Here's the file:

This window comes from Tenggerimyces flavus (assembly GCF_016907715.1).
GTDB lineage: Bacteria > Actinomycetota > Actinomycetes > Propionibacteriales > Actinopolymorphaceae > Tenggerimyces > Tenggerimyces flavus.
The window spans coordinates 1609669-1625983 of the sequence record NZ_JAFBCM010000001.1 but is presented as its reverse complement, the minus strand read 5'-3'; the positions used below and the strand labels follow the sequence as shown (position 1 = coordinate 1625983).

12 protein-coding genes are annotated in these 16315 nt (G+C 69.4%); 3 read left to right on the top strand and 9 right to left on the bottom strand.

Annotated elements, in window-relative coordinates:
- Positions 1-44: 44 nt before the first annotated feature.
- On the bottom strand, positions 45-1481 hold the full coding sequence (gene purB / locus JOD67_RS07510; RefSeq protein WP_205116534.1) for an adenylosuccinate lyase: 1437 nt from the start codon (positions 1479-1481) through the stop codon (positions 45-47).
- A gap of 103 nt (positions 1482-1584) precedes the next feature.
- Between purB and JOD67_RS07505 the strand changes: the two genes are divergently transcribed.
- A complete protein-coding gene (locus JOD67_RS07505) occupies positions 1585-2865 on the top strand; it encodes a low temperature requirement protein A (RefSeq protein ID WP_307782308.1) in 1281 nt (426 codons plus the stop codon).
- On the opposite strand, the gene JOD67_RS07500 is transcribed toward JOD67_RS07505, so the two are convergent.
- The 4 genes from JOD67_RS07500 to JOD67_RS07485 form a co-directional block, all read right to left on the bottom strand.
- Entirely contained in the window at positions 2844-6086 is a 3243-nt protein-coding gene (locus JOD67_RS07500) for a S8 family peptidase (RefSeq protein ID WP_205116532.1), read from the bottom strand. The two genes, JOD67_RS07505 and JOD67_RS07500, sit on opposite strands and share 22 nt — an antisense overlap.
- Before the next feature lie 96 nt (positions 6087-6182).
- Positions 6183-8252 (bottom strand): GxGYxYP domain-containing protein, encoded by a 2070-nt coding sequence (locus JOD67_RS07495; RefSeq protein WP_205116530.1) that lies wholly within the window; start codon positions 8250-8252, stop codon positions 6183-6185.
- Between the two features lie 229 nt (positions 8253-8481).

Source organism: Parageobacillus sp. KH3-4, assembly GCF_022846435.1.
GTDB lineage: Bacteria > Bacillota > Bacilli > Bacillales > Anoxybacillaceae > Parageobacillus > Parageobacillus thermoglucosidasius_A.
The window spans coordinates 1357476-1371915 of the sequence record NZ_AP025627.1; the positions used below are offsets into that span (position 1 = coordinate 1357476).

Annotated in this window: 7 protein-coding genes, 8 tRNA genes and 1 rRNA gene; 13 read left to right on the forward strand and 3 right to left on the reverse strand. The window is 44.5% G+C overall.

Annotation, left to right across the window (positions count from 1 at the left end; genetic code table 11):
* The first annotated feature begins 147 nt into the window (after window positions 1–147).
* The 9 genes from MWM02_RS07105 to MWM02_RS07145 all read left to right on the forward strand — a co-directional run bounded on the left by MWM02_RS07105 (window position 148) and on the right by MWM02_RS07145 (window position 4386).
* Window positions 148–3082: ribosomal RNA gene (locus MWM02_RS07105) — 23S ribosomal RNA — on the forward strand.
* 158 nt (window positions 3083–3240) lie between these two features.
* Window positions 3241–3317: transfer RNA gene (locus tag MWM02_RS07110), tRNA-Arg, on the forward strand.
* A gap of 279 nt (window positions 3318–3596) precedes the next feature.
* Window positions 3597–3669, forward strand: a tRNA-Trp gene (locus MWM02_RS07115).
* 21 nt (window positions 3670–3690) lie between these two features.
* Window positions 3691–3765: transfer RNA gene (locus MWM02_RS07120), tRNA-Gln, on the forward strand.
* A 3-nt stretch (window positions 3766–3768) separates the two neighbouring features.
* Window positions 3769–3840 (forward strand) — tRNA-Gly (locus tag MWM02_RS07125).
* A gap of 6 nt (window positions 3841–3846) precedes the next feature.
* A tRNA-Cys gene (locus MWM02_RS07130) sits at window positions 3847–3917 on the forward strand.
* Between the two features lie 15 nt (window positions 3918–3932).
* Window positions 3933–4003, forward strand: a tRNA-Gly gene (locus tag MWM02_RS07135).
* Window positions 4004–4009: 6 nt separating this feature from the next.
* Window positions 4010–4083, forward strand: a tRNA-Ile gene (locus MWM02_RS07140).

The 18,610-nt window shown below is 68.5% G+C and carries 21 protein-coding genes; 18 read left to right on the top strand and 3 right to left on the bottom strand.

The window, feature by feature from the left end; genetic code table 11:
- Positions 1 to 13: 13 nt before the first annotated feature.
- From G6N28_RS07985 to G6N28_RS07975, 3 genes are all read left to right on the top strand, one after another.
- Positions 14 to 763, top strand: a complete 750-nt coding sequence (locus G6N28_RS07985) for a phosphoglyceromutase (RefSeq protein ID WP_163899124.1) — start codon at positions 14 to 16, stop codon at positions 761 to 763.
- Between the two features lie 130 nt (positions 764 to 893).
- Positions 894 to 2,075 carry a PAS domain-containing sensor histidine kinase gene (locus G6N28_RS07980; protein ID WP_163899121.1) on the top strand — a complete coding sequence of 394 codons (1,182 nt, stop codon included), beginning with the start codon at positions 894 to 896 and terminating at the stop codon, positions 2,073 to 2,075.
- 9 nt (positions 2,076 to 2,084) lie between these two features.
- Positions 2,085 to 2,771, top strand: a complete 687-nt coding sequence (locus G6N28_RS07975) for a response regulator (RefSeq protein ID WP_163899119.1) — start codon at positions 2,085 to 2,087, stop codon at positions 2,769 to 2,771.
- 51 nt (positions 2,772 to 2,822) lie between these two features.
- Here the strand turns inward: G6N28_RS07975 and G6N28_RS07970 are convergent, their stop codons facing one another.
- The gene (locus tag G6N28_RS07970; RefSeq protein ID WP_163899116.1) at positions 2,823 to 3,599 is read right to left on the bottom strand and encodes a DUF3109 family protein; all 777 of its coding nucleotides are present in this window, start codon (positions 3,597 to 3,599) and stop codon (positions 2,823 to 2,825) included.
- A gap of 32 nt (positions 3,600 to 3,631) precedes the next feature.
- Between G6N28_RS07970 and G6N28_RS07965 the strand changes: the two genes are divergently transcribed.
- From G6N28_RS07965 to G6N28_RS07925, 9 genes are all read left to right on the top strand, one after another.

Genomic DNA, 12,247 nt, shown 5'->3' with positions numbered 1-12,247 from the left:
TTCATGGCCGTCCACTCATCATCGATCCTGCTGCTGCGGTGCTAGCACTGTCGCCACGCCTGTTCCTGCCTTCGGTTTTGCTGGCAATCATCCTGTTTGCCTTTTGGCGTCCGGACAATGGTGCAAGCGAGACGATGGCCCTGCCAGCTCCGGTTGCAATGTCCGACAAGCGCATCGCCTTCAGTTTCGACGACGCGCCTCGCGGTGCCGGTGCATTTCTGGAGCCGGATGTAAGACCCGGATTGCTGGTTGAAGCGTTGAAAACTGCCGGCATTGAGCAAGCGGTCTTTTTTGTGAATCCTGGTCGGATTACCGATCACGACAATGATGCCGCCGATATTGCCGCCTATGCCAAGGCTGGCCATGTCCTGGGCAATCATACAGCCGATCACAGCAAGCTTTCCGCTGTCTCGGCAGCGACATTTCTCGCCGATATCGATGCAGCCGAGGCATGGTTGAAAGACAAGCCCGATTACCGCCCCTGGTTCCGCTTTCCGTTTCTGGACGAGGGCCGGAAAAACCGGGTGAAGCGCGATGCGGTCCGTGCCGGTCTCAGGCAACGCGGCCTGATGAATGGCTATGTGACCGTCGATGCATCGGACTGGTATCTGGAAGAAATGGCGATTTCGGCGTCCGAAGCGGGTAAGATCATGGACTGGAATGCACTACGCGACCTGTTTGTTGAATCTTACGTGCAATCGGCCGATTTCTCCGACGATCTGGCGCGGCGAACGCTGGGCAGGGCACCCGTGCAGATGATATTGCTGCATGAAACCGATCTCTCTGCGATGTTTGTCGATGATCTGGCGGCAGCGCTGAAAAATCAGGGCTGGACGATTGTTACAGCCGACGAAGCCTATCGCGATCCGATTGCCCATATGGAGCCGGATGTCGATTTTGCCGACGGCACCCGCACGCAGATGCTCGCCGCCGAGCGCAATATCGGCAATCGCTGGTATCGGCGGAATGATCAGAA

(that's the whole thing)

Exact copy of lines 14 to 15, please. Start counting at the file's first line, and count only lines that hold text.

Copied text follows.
- Before the next feature lie 96 nt (positions 6087-6182).
- Positions 6183-8252 (bottom strand): GxGYxYP domain-containing protein, encoded by a 2070-nt coding sequence (locus JOD67_RS07495; RefSeq protein WP_205116530.1) that lies wholly within the window; start codon positions 8250-8252, stop codon positions 6183-6185.